The Visitor is a lyric, allegorical fantasy written by a Christian
I was given a copy in return for a review. I told the publisher what my reaction was and got the go-ahead to write it. I couldn’t finish it. I guess I’m just dumb, but I simply couldn’t figure the story out—even after nearly 200 pages of the 272 page book.
The good guys and gals seem to be clueless. You really can’t even tell they are good, for there are very few indicators of godly character. The god-like characters play with time (or time plays with them). They don’t seem to understand what is going on either—outside of their assigned roles. I couldn’t get a handle on them at all, except some were good, some were bad. Some die and go to a good place, some go the other way. But there is no evidence of a Savior in the first 200 pages, at least.
The bad guys are stereotypical, almost camp. But I couldn’t get involved enough with them to even chuckle—let alone hate them. In fact, I found it impossible to get involved with any of the characters or the worlds they inhabit. Believe me I tried. I wanted to enjoy the book. But there was no Truth in it.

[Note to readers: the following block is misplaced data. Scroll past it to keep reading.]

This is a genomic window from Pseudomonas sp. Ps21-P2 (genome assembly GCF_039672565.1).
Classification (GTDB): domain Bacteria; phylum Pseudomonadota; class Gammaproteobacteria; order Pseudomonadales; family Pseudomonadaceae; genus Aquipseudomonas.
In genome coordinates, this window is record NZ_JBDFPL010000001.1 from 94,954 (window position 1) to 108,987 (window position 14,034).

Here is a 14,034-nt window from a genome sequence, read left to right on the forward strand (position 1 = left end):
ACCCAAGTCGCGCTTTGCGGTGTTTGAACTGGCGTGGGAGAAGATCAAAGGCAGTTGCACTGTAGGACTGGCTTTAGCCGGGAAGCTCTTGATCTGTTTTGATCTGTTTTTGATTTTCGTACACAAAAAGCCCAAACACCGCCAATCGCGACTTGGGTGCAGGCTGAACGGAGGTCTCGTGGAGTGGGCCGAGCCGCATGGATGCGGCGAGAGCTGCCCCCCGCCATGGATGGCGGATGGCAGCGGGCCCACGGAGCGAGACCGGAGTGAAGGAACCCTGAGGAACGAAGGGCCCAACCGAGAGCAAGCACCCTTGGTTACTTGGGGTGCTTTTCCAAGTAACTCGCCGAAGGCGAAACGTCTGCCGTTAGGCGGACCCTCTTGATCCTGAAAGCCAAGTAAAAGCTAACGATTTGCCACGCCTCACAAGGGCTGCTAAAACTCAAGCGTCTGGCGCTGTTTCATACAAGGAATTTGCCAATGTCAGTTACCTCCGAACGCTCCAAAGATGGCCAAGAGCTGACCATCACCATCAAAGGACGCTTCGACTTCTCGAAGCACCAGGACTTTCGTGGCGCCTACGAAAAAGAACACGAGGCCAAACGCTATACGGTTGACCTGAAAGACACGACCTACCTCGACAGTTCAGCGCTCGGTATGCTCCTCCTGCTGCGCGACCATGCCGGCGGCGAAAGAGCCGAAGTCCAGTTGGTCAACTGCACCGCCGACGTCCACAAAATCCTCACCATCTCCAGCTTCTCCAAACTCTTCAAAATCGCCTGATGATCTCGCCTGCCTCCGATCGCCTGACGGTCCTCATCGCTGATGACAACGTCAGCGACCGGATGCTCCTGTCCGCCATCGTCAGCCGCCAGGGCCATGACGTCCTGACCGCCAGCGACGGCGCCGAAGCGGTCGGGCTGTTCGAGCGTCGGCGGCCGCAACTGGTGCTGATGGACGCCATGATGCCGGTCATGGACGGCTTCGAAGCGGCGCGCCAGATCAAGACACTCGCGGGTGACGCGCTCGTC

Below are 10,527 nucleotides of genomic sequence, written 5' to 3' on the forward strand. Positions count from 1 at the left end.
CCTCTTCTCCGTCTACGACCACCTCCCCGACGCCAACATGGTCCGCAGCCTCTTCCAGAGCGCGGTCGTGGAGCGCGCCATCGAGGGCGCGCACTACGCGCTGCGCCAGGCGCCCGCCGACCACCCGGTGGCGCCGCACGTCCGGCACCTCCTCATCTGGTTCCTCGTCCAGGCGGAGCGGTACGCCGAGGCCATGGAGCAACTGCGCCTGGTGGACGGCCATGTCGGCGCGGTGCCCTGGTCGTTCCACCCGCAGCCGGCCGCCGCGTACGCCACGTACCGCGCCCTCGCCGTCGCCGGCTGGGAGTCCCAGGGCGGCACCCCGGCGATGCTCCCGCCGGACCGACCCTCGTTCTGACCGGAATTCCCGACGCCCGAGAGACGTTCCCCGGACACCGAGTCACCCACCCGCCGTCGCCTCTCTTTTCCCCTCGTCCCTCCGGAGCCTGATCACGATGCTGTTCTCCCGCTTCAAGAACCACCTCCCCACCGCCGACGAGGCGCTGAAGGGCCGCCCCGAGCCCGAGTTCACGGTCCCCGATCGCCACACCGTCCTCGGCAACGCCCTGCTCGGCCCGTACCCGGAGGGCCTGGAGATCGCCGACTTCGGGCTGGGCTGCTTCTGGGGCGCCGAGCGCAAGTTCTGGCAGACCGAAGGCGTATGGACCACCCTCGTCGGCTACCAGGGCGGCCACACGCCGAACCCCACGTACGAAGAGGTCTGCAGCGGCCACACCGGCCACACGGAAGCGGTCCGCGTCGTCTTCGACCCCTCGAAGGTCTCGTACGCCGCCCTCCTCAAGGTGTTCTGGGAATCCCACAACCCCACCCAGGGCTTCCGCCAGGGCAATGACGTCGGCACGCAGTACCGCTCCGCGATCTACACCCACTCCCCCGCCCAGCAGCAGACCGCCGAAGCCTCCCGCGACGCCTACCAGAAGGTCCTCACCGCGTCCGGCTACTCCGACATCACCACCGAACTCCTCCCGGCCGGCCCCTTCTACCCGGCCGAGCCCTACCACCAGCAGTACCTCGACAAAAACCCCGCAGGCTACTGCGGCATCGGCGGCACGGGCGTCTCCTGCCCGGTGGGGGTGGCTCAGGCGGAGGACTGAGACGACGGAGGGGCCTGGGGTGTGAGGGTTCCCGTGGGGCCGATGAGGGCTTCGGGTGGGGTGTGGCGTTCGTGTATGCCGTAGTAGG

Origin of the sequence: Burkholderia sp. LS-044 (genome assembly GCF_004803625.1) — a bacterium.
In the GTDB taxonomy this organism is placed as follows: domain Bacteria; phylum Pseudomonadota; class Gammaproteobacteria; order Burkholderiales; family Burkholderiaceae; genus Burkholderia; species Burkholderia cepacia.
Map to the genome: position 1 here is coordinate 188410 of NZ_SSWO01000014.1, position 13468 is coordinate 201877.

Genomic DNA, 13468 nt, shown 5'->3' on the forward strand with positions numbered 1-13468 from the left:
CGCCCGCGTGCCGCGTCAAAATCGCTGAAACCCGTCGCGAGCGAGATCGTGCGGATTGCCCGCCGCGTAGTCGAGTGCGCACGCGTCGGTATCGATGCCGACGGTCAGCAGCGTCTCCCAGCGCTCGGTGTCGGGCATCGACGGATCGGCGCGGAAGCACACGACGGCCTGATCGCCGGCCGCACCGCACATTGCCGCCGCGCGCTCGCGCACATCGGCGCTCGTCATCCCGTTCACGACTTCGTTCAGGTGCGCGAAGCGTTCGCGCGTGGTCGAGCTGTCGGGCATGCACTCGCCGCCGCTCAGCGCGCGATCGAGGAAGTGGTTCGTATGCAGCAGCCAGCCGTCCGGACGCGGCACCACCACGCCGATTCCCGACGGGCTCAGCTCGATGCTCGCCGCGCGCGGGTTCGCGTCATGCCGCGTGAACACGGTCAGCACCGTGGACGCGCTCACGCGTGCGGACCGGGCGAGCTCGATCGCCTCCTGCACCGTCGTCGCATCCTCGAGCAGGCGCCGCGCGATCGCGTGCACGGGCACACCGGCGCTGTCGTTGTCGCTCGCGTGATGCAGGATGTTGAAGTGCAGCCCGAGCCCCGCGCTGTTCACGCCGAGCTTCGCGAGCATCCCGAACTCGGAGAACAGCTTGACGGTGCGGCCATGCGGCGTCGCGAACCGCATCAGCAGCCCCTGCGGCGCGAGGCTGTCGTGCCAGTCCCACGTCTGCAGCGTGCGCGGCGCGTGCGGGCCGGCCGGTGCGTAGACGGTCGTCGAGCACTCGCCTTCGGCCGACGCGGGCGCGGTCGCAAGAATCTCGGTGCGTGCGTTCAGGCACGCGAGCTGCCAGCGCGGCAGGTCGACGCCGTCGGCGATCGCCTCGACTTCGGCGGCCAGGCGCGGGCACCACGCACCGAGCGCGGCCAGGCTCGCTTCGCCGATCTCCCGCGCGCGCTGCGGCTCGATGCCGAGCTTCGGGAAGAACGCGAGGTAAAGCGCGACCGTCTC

The spiritual level
The basic difficulty is that even though I was told this is a Christian metaphor, I could find no evidence of that. Like I said, there is no Savior—the basic requirement. There is no metaphoric Holy Spirit either—another requirement for Christian fiction. It isn’t even much Old Testament spirituality, though there is some sort of special book the reading of which will straighten out your life. But neither the source nor the content of the book is covered.
If you like this type of fantasy, you’ll probably like this book
So, I’ll give it two stars. The book is not poorly done. It is edited well (as far as I can tell). For this type of book, it actually may be written well. But I was very disappointed.